Thus the present invention allows the internal power wiring of homes to serve as the means by which telecommunication signals are sent to the FWT for subsequent telecommunications. An alternative topology can also be supported by the present wireless invention whereby multiple homes or businesses are connected to a single FWT with no multiplexing capability. The single FWT can then serve the telecommunication needs of several homes or businesses simultaneously provided that those businesses are all located within the local transformer cluster. This type of topology further reduces the cost of wireless telecommunications since a single FWT can serve the needs of several homes or businesses at the same time. The present invention achieves significant savings in several fashions. First, telecommunications wiring within a home or business is avoided. The present invention simply relies upon the power lines already installed within the home or business. Further, having several homes or businesses using the same FWT results in additional savings since the more expensive FWT's are required for a group of subscribers as opposed to one FWT for each subscriber. These advantages and others will be obvious to those skilled in the art after review of the detailed description of the present invention which follows:
FIG. 1: Typical Power/Communications Installation
FIG. 2: Using Power Wiring for Telecommunications
FIG. 3: Alternative Topology for Using Power Lines for Telecommunications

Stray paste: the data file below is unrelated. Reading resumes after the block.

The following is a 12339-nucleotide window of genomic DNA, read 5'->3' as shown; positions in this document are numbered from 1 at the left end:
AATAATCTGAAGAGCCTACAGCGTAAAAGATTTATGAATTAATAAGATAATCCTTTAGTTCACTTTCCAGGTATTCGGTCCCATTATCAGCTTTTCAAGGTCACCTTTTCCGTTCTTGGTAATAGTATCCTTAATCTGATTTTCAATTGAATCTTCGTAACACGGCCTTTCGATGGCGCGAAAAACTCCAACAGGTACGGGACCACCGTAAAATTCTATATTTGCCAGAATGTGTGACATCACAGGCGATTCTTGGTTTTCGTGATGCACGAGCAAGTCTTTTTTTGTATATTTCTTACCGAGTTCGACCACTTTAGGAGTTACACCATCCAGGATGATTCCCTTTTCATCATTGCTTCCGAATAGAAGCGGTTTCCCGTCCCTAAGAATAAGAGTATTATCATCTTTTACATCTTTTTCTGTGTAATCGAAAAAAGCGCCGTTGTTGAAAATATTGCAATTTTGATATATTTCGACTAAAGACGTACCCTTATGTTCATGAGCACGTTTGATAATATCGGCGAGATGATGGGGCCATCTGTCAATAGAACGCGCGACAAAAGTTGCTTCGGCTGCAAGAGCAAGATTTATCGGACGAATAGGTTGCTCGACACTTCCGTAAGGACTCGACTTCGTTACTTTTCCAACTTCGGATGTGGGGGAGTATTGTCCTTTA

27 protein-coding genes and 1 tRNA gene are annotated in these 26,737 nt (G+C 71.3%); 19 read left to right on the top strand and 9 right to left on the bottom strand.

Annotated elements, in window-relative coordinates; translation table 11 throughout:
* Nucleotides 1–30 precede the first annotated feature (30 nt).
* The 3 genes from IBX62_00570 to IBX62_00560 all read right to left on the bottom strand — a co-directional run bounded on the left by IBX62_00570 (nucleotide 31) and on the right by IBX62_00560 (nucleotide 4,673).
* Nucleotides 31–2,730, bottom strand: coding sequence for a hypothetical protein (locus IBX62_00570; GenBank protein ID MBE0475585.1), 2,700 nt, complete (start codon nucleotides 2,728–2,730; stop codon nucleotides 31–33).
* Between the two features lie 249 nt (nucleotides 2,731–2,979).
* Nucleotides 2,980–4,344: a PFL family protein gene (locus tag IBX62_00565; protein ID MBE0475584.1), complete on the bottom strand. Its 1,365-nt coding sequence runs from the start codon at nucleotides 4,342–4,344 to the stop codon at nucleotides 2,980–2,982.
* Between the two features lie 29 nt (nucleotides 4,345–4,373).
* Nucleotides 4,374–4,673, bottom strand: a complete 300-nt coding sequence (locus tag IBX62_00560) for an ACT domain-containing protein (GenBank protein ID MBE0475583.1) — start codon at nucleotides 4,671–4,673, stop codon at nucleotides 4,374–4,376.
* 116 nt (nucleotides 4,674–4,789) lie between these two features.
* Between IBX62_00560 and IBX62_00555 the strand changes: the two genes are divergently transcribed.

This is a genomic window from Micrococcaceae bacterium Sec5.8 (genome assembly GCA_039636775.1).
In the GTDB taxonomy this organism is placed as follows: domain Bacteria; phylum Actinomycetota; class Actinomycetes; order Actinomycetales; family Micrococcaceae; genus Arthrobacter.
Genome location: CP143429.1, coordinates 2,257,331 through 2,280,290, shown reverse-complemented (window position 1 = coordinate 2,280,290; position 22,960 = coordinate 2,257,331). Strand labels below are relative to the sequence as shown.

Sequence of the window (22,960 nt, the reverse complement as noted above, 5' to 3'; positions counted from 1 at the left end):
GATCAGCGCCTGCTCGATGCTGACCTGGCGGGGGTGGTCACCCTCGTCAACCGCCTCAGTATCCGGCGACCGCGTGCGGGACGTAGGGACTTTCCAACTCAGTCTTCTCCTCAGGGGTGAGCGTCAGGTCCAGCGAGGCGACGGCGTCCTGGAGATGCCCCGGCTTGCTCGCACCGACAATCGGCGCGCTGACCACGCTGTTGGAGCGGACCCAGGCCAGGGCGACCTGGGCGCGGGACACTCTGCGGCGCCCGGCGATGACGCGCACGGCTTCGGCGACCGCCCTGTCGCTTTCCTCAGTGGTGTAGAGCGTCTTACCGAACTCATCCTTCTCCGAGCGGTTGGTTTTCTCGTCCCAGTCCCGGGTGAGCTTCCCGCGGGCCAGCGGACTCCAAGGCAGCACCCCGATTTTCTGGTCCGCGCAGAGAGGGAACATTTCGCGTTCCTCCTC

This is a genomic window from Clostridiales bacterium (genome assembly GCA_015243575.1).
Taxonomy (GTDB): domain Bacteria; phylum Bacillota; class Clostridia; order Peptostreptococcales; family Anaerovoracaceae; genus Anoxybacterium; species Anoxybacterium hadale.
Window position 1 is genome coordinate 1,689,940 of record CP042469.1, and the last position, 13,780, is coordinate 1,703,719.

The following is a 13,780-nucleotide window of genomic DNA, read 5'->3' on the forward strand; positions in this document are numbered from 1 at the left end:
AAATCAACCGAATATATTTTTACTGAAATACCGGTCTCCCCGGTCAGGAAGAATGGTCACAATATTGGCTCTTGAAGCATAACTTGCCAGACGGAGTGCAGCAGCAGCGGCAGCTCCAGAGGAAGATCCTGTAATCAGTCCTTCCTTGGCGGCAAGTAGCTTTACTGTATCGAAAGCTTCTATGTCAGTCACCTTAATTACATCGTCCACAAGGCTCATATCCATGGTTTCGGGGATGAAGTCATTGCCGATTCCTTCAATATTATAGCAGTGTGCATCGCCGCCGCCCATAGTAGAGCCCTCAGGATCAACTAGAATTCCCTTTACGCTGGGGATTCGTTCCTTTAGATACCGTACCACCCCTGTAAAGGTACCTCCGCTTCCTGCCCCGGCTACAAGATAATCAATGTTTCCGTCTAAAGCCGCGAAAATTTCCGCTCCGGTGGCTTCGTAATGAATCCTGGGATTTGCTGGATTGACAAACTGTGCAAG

FIG. 4: Another Alternative Topology for Using Power Lines for Wireless Telecommunications
FIG. 5: Block Diagram Using Power Lines as Telecommunication Distribution System
Referring to FIG. 1 a typical power/communication installation in the home or businesses is shown. The power company distributes power over its network to a series of step-down down power transformers 102. A single step-down power transformer 102 can serve the needs of several homes or businesses. In general however the power line from the step-down power transformer 102 passes to an electrical meter 104 at the individual home or business. Thereafter power is distributed over internal power wiring to various appliances (106,108,110) which could be electrical equipment of a wide variety of types. Simultaneously the telephone company 112 provides wiring over its network directly to the home to which may be attached the telephones 114, faxes 116, computers 118. Thus it can be seen that two separate systems are required to provide power and telecommunication services to an individual home or business.
Referring to FIG. 2 an installation is shown using the power wiring for telecommunications. The power company delivers power usually in the several kilovolt range to a step-down power transformer 200. The transformer steps down the voltage down (e.g. to 110 volts or 120 volts) as required and provides that power over power line 202 to a power meter 204 located at a home or business. Thereafter power is provided internally to the home or business over internal wiring 208. In the present invention an FWT 206 is connected in parallel to the wiring 208. The power line interface device (PLID) 210 of the present invention is connected to the internal power wiring 208. The PLID provides interface means for plain old telephone service (POTS), and data through for example a RS-232 port or Ethernet connection. Thus a user can connect a telephone 212, a fax 214 and/or a computer 216 to the PLID 210. A user can have multiple PLID's within any particular installation. This type of installation eliminates the need to wire the subscriber's premises for telecommunications. Currently, the internal wiring of a home or business will typically support data rates of up to 100 kilobits per second with 10-9 bit error rate (BER), however this may increase in the future.
The power company's step-down power transformer provides isolation which is critical since each device on the power line in the home or business has a unique address and since only a limited number of devices may be connected to the power lines within each cluster within a transformer area.